Researchers at the University of California, Davis have developed a method of identifying and sorting cardiomyocytes (CMs) derived from human pluripotent stem cells using second harmonic generation microscopy.
Human embryonic and induced pluripotent stem cells (PSCs) can differentiate and reform into any cell type found in the human body. PSC-derived cardiomyocytes (PSC-CMs), which are muscle cells in the heart that control heart contraction, could potentially be a new source of transplantable cells for regenerative therapies in cardiovascular medicine. Additionally, PSC-CMs can potentially be used for cardiac drug delivery and screening, and the development of in vitro models for various heart diseases. However, PSC-CMs must be cleared of all residual PSCs and thus become a pure population of CMs before therapeutic applications to ensure effectiveness. Currently, there are no established methods for sorting pure populations from PSC-CMs. Current proposed sorting methods have developed flaws including lack of detection sensitivity, chemical interactions that risk rendering samples nonviable, and genomic techniques that raise clinical safety concerns. Other methods are invasive or require time-consuming processes.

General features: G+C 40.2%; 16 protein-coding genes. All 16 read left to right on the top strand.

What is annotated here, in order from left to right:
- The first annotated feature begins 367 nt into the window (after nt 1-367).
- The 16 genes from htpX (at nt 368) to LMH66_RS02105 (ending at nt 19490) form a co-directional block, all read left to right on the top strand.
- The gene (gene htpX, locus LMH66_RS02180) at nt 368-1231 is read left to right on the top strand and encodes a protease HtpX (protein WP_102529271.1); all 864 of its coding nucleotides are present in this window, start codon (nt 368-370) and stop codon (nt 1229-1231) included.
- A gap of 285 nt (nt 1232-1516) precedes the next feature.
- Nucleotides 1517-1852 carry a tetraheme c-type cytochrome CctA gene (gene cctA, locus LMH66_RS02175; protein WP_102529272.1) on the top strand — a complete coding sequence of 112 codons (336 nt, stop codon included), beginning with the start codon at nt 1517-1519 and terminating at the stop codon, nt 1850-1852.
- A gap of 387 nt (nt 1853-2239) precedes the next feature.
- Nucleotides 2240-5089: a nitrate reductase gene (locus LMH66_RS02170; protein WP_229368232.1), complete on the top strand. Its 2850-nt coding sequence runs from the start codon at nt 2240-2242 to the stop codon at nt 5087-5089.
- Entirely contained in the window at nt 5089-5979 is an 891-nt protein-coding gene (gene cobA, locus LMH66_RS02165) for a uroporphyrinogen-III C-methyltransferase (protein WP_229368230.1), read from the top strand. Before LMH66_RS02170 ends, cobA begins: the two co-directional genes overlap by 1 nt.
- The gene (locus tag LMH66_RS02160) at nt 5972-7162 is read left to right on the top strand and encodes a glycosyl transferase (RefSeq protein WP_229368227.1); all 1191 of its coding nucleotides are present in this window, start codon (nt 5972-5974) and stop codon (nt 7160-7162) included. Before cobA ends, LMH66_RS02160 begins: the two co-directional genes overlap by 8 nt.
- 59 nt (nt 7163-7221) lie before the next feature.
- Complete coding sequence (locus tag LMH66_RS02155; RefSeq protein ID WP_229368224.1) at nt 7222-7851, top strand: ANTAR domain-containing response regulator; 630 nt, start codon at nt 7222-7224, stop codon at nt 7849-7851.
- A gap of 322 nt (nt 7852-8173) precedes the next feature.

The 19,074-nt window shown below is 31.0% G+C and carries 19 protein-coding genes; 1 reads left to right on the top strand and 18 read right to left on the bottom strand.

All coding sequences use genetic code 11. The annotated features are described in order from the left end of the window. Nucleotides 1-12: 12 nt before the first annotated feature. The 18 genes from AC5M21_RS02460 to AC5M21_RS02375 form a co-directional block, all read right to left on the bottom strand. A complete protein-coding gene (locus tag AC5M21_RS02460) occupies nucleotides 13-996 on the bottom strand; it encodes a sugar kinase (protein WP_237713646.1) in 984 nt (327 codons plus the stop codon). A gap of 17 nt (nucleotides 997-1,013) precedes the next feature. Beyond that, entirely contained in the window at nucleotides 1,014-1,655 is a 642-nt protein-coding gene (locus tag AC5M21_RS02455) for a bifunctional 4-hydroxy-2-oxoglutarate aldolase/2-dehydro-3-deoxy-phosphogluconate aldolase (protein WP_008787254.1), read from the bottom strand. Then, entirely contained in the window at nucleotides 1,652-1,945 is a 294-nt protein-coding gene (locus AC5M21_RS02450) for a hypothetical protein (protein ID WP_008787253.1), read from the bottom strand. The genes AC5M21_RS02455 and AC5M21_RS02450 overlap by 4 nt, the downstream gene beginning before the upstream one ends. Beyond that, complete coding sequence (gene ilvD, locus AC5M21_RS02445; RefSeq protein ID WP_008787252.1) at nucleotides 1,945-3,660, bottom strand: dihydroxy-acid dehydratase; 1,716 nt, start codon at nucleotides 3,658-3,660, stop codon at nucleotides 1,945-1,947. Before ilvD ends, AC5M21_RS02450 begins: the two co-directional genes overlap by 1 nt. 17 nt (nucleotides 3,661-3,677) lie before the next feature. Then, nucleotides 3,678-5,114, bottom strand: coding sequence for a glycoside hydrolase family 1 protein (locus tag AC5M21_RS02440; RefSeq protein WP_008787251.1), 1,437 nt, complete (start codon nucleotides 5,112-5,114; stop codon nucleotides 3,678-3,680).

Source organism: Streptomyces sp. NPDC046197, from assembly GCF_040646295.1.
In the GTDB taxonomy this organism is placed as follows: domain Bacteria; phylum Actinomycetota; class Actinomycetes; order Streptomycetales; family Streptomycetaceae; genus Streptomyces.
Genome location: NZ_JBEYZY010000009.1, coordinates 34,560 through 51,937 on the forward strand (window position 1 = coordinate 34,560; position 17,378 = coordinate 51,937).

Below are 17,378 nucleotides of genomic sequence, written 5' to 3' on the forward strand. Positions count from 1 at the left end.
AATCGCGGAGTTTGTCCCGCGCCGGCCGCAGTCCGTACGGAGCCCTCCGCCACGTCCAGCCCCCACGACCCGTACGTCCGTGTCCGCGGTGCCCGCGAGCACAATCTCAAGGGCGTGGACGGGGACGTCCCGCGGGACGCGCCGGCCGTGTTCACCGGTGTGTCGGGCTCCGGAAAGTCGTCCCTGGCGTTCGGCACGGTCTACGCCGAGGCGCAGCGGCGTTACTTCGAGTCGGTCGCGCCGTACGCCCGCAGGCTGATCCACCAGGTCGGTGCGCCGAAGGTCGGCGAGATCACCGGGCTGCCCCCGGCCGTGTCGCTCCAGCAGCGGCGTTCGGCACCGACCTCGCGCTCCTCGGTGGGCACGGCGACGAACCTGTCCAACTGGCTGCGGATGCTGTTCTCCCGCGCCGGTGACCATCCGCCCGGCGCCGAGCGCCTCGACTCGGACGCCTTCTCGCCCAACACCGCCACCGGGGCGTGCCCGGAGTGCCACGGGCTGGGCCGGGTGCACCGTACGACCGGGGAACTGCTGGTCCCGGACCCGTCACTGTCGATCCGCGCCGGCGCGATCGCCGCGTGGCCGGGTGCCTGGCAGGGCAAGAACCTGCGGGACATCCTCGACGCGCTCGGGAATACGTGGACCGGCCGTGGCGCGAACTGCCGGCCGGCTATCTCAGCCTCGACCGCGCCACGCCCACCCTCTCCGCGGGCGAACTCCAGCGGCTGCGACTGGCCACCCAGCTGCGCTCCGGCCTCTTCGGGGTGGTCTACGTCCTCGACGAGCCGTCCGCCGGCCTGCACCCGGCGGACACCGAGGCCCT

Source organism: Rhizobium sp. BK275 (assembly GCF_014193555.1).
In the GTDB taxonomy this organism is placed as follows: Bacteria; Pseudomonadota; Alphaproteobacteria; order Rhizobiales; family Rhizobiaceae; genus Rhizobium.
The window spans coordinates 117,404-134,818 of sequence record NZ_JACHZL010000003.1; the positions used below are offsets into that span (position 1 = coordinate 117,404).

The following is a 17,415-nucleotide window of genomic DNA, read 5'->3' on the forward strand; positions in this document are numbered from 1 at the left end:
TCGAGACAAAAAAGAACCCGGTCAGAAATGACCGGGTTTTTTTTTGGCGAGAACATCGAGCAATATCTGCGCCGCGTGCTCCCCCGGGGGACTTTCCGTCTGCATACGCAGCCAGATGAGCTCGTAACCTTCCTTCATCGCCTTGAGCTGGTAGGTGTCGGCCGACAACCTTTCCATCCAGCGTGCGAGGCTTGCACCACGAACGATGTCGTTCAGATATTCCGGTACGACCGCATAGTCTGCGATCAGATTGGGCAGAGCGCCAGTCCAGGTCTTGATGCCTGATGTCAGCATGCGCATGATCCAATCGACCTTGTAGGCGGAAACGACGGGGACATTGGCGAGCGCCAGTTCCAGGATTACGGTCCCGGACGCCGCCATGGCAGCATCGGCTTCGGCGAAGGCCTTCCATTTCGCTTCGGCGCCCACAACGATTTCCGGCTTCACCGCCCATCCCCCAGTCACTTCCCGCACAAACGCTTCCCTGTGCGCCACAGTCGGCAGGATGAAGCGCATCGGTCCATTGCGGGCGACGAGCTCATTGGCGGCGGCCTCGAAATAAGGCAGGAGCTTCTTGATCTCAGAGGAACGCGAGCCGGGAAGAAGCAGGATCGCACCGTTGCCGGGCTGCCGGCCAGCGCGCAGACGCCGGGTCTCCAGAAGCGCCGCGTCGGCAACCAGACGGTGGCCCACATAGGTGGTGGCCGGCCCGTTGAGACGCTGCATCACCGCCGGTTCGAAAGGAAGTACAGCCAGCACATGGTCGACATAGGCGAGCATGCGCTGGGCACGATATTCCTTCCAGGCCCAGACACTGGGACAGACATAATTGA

Researchers at the University of California, Davis have developed a method of identifying and sorting CMs derived from human pluripotent stem cells using second harmonic generation (SHG) microscopy. SHG is a laser-based technique that can identify CMs with high sensitivity. Moreover, this method can differentiate CMs at different stages of maturation. This method does not require genetic modification of the cell or any exogenous labels to be used, which makes this an attractive technique for obtaining pure populations of CMs for clinical and therapeutic use, as well as for tissue engineering and drug discovery applications.
|United States Of America||Issued Patent||9,879,224||01/30/2018||2010-609|
Additional Patent Pending
Sorting methods, Stem cell identification, Label-free, Cardiomyocytes, Second harmonic generation (SHG)